A tender rebellion: How Kristen Stewart humanizes Princess Diana’s legacy in ‘Spencer’

A blonde woman dressed in red looks off to the distance.
Kristen Stewart’s performance as Princess Diana calls for an Academy Award for Best Actress, argues Eliza Powers PO ’25. (Courtesy: Pablo Larrain)

CW: Mentions of eating disorders. 

After escaping Queen Elizabeth II’s ornate and chilly country house, Princess Diana (Kristen Stewart) takes William and Harry to KFC.

Diana has endured plenty during the torturous festivities of Christmas of 1991: Her curtains are sewn shut, every outfit is meticulously picked out and her weight is calculated. “Spencer,” Pablo Larrain’s taut, razor-sharp biopic, is a film about a woman suffocating under both public and private scrutiny. Diana is a butterfly pinned under a magnifying glass, a miniature ballerina spinning in a jewelry box.

But as she drives away, radio up, hair flying in the breeze, convertible top down, Stewart’s Diana can finally exhale. The KFC drive-thru employee asks for the name for the order.

“Spencer,” Diana answers, a reclamation of her maiden name and identity.

Stewart’s Diana is an act of rebellion, a reclamation of power. She memorializes Diana with her own challenging youth: The crushing pressure of two girls thrust into the spotlight. Stewart advocates for humanity in the face of oppression. Her Diana is a revolution — one deserving of an Academy Award for Best Actress.

Stewart, who starred as Bella Swan in the “Twilight” series, is no stranger to public scrutiny. Like Diana, she was catapulted seemingly overnight into a public persona with impossible standards: both a sex symbol and a chastity standard, America’s sweetheart and a projection of every 2005-2012 tween’s desires. Stewart’s body has been picked apart, her sexuality scrutinized, her career trivialized, her relationships dismantled, her talent challenged. 

Stewart’s “Twilight” notoriety haunts her even a decade later, as her more serious films are overlooked and discredited by her teen stardom. It’s no coincidence that her spellbinding performance in “Clouds of Sils Maria” — for which she was lauded as the first American actress to win the French Cesar award — was overlooked by major American film academies. At least in the U.S., Stewart has a contentious reputation. The American public consistently and unflinchingly puts Kristen Stewart in a game that she did not consent to play, reinforced by rules and obstacles she cannot overcome. Princess Diana, even after her death, falls victim to this same public entitlement.

But isn’t acting in a major film franchise or marrying into a royal family consent for media attention? Not without the informed consent concealed from youth. Neither Stewart or Spencer grew up in the strict roles they were forced to inhabit. Stewart was 17 when filming Twilight; Diana was 19 when Prince Charles proposed. Neither knew what they were signing up for.

And so Stewart understands Diana’s carnal hunger. When confronted with platters and trays of pastries, mince pies and trifle awaiting the royal Christmas Day feast, Diana — who has refused to eat throughout the visit — begins to feast alone. Embodying Diana’s private, freed physicality, Stewart eats with her hands and licks her fingers, with shoulders relaxed and legs bouncing.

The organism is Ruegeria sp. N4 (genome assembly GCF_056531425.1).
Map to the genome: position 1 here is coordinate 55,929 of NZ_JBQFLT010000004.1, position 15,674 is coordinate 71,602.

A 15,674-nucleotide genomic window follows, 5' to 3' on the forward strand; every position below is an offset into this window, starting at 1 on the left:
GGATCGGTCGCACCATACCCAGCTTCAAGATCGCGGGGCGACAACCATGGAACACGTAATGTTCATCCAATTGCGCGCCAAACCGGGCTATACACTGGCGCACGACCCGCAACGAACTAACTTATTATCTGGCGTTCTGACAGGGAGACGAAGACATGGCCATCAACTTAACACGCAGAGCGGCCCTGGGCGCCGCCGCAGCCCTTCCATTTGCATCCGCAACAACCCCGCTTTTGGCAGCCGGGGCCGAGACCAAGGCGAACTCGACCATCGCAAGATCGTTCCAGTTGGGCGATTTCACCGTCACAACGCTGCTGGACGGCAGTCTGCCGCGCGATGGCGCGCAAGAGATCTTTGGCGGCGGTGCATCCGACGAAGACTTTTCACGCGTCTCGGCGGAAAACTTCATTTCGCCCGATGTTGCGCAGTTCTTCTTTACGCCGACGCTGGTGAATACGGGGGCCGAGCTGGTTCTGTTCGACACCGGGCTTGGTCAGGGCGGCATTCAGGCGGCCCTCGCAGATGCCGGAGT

“An Academy Award celebrates a performance, but Stewart’s Diana is a transformation. ” —Eliza Powers PO ’25

Stewart picks at cream scones with currants; she takes a bite out of beef wellington and returns it to the wrong tray. She barely chews several bites of chocolate cake adorned with cherries, then sweeps her finger over the Christmas pudding. Yet there’s an intentionality in Diana’s resistance that Stewart embodies. Even in moments of defiance, Diana maintains her integrity, delicately placing the devoured bones and wrappers back on the shelf.

An Academy Award celebrates a performance, but Stewart’s Diana is a transformation. She developed lockjaw perfecting Diana’s sharp lilt, and her cadence highlights the People’s Princess’ sharp wit. “Spencer” isn’t overly interested with Diana’s past or the future that looms ahead (her tragic death took place six years after “Spencer” is set), but Stewart is. Her meticulous research of the princess’ history anchors Stewart’s Diana with the unique burden she must carry.

Stewart says this all with her eyes. After every purge, Diana’s eyes glaze over with suffering in the bathroom mirror. Every long walk in the chilly halls is paired with the frantic scanning of a woman desperately searching for a stripped identity.

For all of Diana’s self-destructive coping mechanisms, Stewart maintains a compelling portrait of her humanity. Despite degradation, Diana’s compassion prevails, whether she is conspiratorially glancing between her sons William and Harry as they play by flickering candlelight, tapping her fingers on the steering wheel as she sings along to the radio or tenderly grabbing the fingers of her one ally and dressmaker, played by Sally Hawkins. 

“Spencer” is an uprising, and Stewart’s performance is a battle-cry. Kristen Stewart doesn’t just deserve an Oscar, she demands it. 

Eliza Powers PO ’25 is from New Orleans, Louisiana. She loves reality TV, Phoebe Bridgers and searching for the perfect avocado toast recipe. 

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